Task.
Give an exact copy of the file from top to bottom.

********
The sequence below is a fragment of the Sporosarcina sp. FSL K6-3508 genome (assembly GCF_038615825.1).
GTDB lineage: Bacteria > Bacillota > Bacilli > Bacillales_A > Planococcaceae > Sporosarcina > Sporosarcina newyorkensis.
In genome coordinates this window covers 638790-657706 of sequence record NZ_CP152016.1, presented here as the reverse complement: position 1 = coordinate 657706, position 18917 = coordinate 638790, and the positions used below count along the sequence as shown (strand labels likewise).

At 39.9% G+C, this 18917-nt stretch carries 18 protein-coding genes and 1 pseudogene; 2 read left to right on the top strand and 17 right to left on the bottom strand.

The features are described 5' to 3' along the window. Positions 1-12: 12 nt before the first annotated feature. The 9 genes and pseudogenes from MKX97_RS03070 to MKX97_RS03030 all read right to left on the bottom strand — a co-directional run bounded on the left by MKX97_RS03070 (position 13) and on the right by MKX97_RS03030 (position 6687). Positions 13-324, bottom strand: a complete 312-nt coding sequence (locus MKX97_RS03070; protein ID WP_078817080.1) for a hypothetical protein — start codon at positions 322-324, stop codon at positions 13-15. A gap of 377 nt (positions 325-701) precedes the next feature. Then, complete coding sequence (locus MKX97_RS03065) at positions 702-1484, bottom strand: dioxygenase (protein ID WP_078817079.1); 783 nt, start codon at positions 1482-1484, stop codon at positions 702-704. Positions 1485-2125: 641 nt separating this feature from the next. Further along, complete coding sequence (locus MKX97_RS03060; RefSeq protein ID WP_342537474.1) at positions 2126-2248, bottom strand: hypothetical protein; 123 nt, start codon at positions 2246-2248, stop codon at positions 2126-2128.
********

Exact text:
The sequence below is a fragment of the Sporosarcina sp. FSL K6-3508 genome (assembly GCF_038615825.1).
GTDB lineage: Bacteria > Bacillota > Bacilli > Bacillales_A > Planococcaceae > Sporosarcina > Sporosarcina newyorkensis.
In genome coordinates this window covers 638790-657706 of sequence record NZ_CP152016.1, presented here as the reverse complement: position 1 = coordinate 657706, position 18917 = coordinate 638790, and the positions used below count along the sequence as shown (strand labels likewise).

At 39.9% G+C, this 18917-nt stretch carries 18 protein-coding genes and 1 pseudogene; 2 read left to right on the top strand and 17 right to left on the bottom strand.

The features are described 5' to 3' along the window. Positions 1-12: 12 nt before the first annotated feature. The 9 genes and pseudogenes from MKX97_RS03070 to MKX97_RS03030 all read right to left on the bottom strand — a co-directional run bounded on the left by MKX97_RS03070 (position 13) and on the right by MKX97_RS03030 (position 6687). Positions 13-324, bottom strand: a complete 312-nt coding sequence (locus MKX97_RS03070; protein ID WP_078817080.1) for a hypothetical protein — start codon at positions 322-324, stop codon at positions 13-15. A gap of 377 nt (positions 325-701) precedes the next feature. Then, complete coding sequence (locus MKX97_RS03065) at positions 702-1484, bottom strand: dioxygenase (protein ID WP_078817079.1); 783 nt, start codon at positions 1482-1484, stop codon at positions 702-704. Positions 1485-2125: 641 nt separating this feature from the next. Further along, complete coding sequence (locus MKX97_RS03060; RefSeq protein ID WP_342537474.1) at positions 2126-2248, bottom strand: hypothetical protein; 123 nt, start codon at positions 2246-2248, stop codon at positions 2126-2128.